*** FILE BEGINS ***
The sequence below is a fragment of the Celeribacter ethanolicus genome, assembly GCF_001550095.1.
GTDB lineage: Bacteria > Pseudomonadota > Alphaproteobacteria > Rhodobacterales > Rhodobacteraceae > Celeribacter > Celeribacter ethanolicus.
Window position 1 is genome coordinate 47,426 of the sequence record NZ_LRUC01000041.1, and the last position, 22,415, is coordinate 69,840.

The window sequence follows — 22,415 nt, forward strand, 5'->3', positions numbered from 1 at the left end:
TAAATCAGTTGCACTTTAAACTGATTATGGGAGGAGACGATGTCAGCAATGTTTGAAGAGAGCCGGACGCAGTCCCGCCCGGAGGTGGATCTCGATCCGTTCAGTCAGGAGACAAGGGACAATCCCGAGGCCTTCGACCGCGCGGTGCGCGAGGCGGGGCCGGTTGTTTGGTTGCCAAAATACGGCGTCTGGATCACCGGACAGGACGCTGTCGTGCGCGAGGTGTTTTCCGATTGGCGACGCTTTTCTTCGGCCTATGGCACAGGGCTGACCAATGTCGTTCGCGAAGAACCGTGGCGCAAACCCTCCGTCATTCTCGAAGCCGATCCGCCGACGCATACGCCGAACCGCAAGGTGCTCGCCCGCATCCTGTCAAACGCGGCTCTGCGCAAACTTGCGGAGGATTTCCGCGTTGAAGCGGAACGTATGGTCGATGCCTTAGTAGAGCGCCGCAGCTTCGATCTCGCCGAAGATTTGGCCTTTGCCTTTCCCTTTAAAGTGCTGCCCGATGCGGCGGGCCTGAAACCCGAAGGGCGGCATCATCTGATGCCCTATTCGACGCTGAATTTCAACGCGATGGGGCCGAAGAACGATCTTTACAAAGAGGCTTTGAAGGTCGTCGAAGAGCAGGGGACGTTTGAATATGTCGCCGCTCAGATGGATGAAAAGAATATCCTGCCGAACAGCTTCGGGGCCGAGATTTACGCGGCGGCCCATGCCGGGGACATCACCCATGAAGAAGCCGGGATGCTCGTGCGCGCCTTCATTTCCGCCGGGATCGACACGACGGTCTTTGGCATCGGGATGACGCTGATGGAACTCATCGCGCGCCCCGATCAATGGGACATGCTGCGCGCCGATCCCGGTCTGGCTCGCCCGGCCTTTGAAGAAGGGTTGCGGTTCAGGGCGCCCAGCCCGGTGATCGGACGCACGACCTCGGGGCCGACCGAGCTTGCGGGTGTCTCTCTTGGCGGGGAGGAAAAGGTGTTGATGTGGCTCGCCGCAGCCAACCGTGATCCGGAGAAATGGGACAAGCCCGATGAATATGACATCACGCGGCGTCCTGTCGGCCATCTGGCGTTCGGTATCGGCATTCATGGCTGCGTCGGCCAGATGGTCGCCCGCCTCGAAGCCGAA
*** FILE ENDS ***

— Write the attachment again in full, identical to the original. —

The sequence below is a fragment of the Celeribacter ethanolicus genome, assembly GCF_001550095.1.
GTDB lineage: Bacteria > Pseudomonadota > Alphaproteobacteria > Rhodobacterales > Rhodobacteraceae > Celeribacter > Celeribacter ethanolicus.
Window position 1 is genome coordinate 47,426 of the sequence record NZ_LRUC01000041.1, and the last position, 22,415, is coordinate 69,840.

The window sequence follows — 22,415 nt, forward strand, 5'->3', positions numbered from 1 at the left end:
TAAATCAGTTGCACTTTAAACTGATTATGGGAGGAGACGATGTCAGCAATGTTTGAAGAGAGCCGGACGCAGTCCCGCCCGGAGGTGGATCTCGATCCGTTCAGTCAGGAGACAAGGGACAATCCCGAGGCCTTCGACCGCGCGGTGCGCGAGGCGGGGCCGGTTGTTTGGTTGCCAAAATACGGCGTCTGGATCACCGGACAGGACGCTGTCGTGCGCGAGGTGTTTTCCGATTGGCGACGCTTTTCTTCGGCCTATGGCACAGGGCTGACCAATGTCGTTCGCGAAGAACCGTGGCGCAAACCCTCCGTCATTCTCGAAGCCGATCCGCCGACGCATACGCCGAACCGCAAGGTGCTCGCCCGCATCCTGTCAAACGCGGCTCTGCGCAAACTTGCGGAGGATTTCCGCGTTGAAGCGGAACGTATGGTCGATGCCTTAGTAGAGCGCCGCAGCTTCGATCTCGCCGAAGATTTGGCCTTTGCCTTTCCCTTTAAAGTGCTGCCCGATGCGGCGGGCCTGAAACCCGAAGGGCGGCATCATCTGATGCCCTATTCGACGCTGAATTTCAACGCGATGGGGCCGAAGAACGATCTTTACAAAGAGGCTTTGAAGGTCGTCGAAGAGCAGGGGACGTTTGAATATGTCGCCGCTCAGATGGATGAAAAGAATATCCTGCCGAACAGCTTCGGGGCCGAGATTTACGCGGCGGCCCATGCCGGGGACATCACCCATGAAGAAGCCGGGATGCTCGTGCGCGCCTTCATTTCCGCCGGGATCGACACGACGGTCTTTGGCATCGGGATGACGCTGATGGAACTCATCGCGCGCCCCGATCAATGGGACATGCTGCGCGCCGATCCCGGTCTGGCTCGCCCGGCCTTTGAAGAAGGGTTGCGGTTCAGGGCGCCCAGCCCGGTGATCGGACGCACGACCTCGGGGCCGACCGAGCTTGCGGGTGTCTCTCTTGGCGGGGAGGAAAAGGTGTTGATGTGGCTCGCCGCAGCCAACCGTGATCCGGAGAAATGGGACAAGCCCGATGAATATGACATCACGCGGCGTCCTGTCGGCCATCTGGCGTTCGGTATCGGCATTCATGGCTGCGTCGGCCAGATGGTCGCCCGCCTCGAAGCCGAA